To George Washington
May 6th. 1790
The Secretary of the Treasury has the honor to inform the President of the United states of America, that he has received a letter from the Governor of Virginia1 intimating that it is necessary an election should be made of the particular spot upon which it may be deemed proper to erect the intended Light house on Cape Henry, after which the Cession will be completed.
The said Secretary having heard the propriety of the place contemplated for that purpose by the State of Virginia, called in question, as being peculiarly exposed to accumulations of sand in its vicinity, begs leave to submit to the President the expediency of appointing a trusty and judicious person to view the ground & make the choice; with power to take with him one or two seafaring people, who may possess local information.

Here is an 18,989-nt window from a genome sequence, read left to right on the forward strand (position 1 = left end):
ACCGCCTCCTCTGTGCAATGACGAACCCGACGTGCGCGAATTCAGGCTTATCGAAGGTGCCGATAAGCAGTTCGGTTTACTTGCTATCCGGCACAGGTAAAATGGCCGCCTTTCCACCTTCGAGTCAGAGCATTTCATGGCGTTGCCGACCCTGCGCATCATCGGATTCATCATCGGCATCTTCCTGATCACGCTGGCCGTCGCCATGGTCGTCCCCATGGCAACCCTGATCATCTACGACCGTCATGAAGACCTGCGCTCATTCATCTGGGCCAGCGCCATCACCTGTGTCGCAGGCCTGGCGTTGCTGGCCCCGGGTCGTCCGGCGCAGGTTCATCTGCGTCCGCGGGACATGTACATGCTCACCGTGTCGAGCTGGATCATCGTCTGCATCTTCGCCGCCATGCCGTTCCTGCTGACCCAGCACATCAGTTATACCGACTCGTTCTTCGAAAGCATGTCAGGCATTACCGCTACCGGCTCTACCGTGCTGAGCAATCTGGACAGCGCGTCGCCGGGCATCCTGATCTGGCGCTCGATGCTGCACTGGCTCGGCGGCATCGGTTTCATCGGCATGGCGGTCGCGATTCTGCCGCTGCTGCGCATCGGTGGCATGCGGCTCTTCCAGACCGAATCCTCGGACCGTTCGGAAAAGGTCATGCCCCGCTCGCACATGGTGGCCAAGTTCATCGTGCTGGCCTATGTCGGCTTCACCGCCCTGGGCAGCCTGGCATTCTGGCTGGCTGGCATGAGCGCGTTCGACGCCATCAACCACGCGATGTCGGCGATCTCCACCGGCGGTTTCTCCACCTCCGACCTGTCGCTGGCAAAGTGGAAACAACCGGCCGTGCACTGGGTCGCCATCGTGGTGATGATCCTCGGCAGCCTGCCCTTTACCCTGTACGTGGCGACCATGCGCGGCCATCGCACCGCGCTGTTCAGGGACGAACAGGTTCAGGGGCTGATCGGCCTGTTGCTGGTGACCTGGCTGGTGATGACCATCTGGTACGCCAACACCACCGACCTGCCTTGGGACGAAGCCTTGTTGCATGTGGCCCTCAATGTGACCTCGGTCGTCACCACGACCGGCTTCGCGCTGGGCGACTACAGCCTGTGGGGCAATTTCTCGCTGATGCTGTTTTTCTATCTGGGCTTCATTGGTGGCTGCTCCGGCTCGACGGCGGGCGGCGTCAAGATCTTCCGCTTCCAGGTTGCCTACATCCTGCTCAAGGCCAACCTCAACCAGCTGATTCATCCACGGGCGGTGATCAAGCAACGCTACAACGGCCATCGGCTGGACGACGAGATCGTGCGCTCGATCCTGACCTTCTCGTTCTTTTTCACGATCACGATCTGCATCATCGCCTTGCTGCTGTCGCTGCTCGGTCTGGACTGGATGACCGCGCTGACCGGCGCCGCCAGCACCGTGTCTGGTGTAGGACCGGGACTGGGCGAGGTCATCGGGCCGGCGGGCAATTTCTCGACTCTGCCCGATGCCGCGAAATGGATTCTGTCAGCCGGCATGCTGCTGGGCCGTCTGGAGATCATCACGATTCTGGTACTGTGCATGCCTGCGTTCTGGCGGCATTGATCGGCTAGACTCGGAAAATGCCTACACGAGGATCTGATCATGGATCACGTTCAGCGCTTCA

The said Secretary further informs the President, that by a letter received from Benjamin Lincoln Esquire,2 it appears, that the widow Thomas, charged under the state of Massachusetts with the care of the Light-house at Plymouth has a son named 3 Thomas, who is of good character and deserves the consideration of the President as Keeper of that Light-house.
The said Benjamin Lincoln also informs the said Secretary, that he has agreed for the supply of oil for the Light-houses in the State of Massachusetts, at the rate of one hundred & four dollars per ton, which is lower than it has of late sold for, subject to ratification by the said Secretary with the approbation of the President.
On these particulars the said Secretary requests the order of the President.4
LC, George Washington Papers, Library of Congress.
2. This letter is dated April 6, 1790.
3. Space left blank in MS. Thomas’s first name was John.